But cordials with more complex flavors aren’t easily replicated. That’s why Monarch frequently uses liqueurs such as maraschino, marasca cherry cordial, Chartreuse, Campari and Pierre Ferrand Dry Curaçao. The bar offers more than 20 liqueurs, priced from $4 to $40 per oz., and more than 30 amari ($4 to $18 an oz.).
The Monarch’s Terrace offers three iced cocktails on draft that are also available in a large format that serves four people. The De La Cruz cocktail, made with J. Wray silver rum, Chateau Arton Peche liqueur, Dolin Blanc vermouth, passion fruit-honey syrup and Boulder Blues and hibiscus petals sun tea, is one. It’s priced at $14 or $45 for a large format.
Reinventing the Classics
The bartenders at Monarch also have been working on tweaking well-established ingredients. For instance, they make an apple-infused Aperol.
Another spin is the bar’s applewood-smoked Grand Marnier, which adds sweet smoke to the Cognac backbone of the classic French liqueur. It’s used in The Monarch Terrace’s Wanderlust Julep cocktail, along with Chateau Arton Fine Blanche Armagnac, Appleton Estate Signature Blend rum, Cinzano 1757 and Cascara-scented J. Rieger & Co. Caffé Amaro liqueur.
“We’re a Kansas City cocktail bar, and everybody knows we in Kansas City love our barbeque and smoke,” Church says.
But the Monarch’s broadest usage of sweeter products comes with its Negroni cart. “We realized having a simple one-to-one-to-one cocktail with equal parts bitter, strong and sweet gave us a lot of room to move around,” says Church.
In some cases, resulting Negroni variants ultimately include up to 10 ingredients. For instance, the El Pilli is an agave-based variant, made with three mezcals, a blend of Cardamaro, Cynar and Ancho Reyes chile liqueur, with prickly pear, ginger liqueur and molé bitters.
To make these drinks tableside, the staff prepares the strong, sweet or bitter mixtures that include three or four ingredients well in advance to be stored in decanters on the cart. This enables servers to discuss the drink while they stir, pour and talk with customers. “It gives us a pretty big canvas to work on,” Church says.
Finding cordials and liqueurs that can work in many drinks is key, says Simon Vazquez, general manager of Wild Standard in Boulder, CO. “I would say versatility is key right now, which is why we carry so many flavors,” Vazquez notes. “With the ever-expanding world of spirits, and the availability of great ingredients, you want something tailored to your specific need.”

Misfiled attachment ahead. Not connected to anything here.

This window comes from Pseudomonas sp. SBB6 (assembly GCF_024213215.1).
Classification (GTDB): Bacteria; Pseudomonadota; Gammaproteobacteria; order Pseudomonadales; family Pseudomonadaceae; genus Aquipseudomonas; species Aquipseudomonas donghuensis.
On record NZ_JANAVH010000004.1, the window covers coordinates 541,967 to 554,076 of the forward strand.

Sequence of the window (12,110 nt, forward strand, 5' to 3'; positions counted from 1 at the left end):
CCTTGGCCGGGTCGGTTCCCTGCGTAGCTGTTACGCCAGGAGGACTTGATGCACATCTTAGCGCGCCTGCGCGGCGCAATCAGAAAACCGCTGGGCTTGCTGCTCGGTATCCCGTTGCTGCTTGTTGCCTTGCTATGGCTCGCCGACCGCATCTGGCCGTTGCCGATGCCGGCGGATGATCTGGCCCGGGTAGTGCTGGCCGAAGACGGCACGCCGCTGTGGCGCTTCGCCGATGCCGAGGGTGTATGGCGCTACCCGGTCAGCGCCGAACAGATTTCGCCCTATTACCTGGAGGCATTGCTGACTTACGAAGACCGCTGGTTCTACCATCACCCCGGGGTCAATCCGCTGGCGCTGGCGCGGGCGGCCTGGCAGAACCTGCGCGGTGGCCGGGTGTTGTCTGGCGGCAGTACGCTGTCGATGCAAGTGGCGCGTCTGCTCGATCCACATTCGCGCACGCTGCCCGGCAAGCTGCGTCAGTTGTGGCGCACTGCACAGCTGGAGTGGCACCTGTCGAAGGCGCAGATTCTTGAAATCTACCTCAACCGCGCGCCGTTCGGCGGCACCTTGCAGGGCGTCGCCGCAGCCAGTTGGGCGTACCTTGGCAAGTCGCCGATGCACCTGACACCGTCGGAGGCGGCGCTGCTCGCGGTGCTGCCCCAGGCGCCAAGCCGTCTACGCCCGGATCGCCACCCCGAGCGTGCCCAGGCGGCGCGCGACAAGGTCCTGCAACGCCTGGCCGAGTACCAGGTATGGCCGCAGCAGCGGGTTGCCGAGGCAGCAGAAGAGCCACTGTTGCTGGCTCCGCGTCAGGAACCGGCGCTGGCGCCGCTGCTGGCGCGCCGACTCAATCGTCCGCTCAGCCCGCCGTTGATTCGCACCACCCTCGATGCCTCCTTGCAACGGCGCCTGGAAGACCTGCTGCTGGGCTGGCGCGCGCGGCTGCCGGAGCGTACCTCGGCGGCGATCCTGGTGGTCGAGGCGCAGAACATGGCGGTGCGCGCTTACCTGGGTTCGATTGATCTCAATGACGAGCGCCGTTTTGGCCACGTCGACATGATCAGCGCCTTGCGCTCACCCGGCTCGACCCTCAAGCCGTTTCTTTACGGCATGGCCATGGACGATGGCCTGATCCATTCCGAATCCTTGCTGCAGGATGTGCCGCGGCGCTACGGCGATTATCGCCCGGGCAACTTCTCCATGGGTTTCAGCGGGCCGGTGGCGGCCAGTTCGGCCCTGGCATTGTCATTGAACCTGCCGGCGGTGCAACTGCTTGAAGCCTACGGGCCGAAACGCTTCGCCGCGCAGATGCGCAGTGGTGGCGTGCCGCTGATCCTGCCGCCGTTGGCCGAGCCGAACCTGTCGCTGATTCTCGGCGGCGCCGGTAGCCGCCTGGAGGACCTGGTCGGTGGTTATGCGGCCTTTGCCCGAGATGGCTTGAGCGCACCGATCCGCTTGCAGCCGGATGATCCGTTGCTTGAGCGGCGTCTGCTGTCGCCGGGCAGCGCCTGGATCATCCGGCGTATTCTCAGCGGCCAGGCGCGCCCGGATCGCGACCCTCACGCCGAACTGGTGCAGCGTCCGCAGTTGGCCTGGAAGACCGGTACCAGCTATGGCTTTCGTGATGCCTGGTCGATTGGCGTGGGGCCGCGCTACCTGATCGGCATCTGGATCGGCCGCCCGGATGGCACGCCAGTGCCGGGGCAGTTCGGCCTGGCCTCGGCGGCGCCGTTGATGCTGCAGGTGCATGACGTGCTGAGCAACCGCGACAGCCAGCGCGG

Cocktails such as the Corpse Reviver #2 and the Last Word, which call for four ingredient at equal parts, are a great framework for many recipes and a good way to integrate liqueurs into drinks, Vazquez says. “We carry more than 90 different liqueurs and fortified wines, which gives us a lot of different flavor profiles to play with.”
Mixing It Up
Bartenders at Wild Standard are lately drawing inspiration from Tiki culture. This has opened the door to a technique similar to what the Monarch is doing with the Negroni cart: creating house mixes.
For instance, Wild Standard’s Tropics Mix, combines creme de cassis, velvet falernum, Pimm’s Cup Number One, gentiane liqueur and Giffard banana liqueur. The Monk’s Mix green Chartreuse, yellow Chartreuse, Boomsma Cloosterbitter liqueur and Benedictine
“We’ll use a one-quarter or one-half ounce, and that really drives the complexity of the drink—allowing you to get all those flavors together in small quantities,” Vazquez says. “You might say the whole is greater than the sum of the parts.”
Wild Standard also uses a combination of banana and coffee liqueurs in the cocktail There’s Always Money in the Banana, a crushed-ice, Swizzle-type drink made with rums and juices. “The two together create a flavor combination that would be hard to replicate with anything else,” Vazquez says.
Other liqueur cocktails include Monks in the Mosh Pit (pictured atop, left), with Laws “secale” rye whiskey, Monk’s Mix, Angostura and Peychaud’s bitters and an absinthe rinse, and Say Your Pisco with Waqar pisco, Pimms #1, Pamplemousse grapefruit liqueur and lemon juice.
At The Townsend cocktail bar in Philadelphia, tweaking classic drinks has made room for more use of sweeter spirits, says bar manager Jeff Jagger. The Townsend serves a Manhattan variation made with two of the lighter amaros—Amaro Nonino and Meletti—replacing half the sweet vermouth.
The Townsend also relies on syrups quite a bit, with as many as 12 in use at any time. When it comes to cordials, bartenders favor newer producers at the higher-end, such as the broad range of classic liqueurs including creme de cassis, creme de cacao and creme de menthe from Novato, CA-based Tempus Fugit Spirits.
But the basics are always in demand. “Nothing can replace a Campari or a Benedictine or a Cointreau,” Jagger says. “If you want to make these classic cocktails, they are a necessity.”
Do consumers care about natural flavors and ingredients in liqueurs? For the most part, no, says Sadoian at The Hawthorne.
“Many probably can’t tell the difference between an artificial banana or butterscotch schnapps and the things made from real flavors,” he notes. “But we are seeing a lot of folks who are a little more discerning coming into the Hawthorne or [sister restaurant] Eastern Standard, who see the bottles and ask questions.”
And for many upscale restaurants with seasonally changing food programs, higher-end cordials offer a chance to capture the flavors that may be in season but not available in a certain region.
In Boston, “We go for long periods of the year without fresh, local berries,” Sadoian says. “These liqueurs let us have a snapshot of the fruit at its absolute ripest or from a place known for producing fantastic fruit, and that helps make for much better cocktails.”
Jack Robertiello is a wine and spirits writer and judge based in Brooklyn, NY. Read his recent piece: These Cocktails and Bars Have Helped Gin Rebound.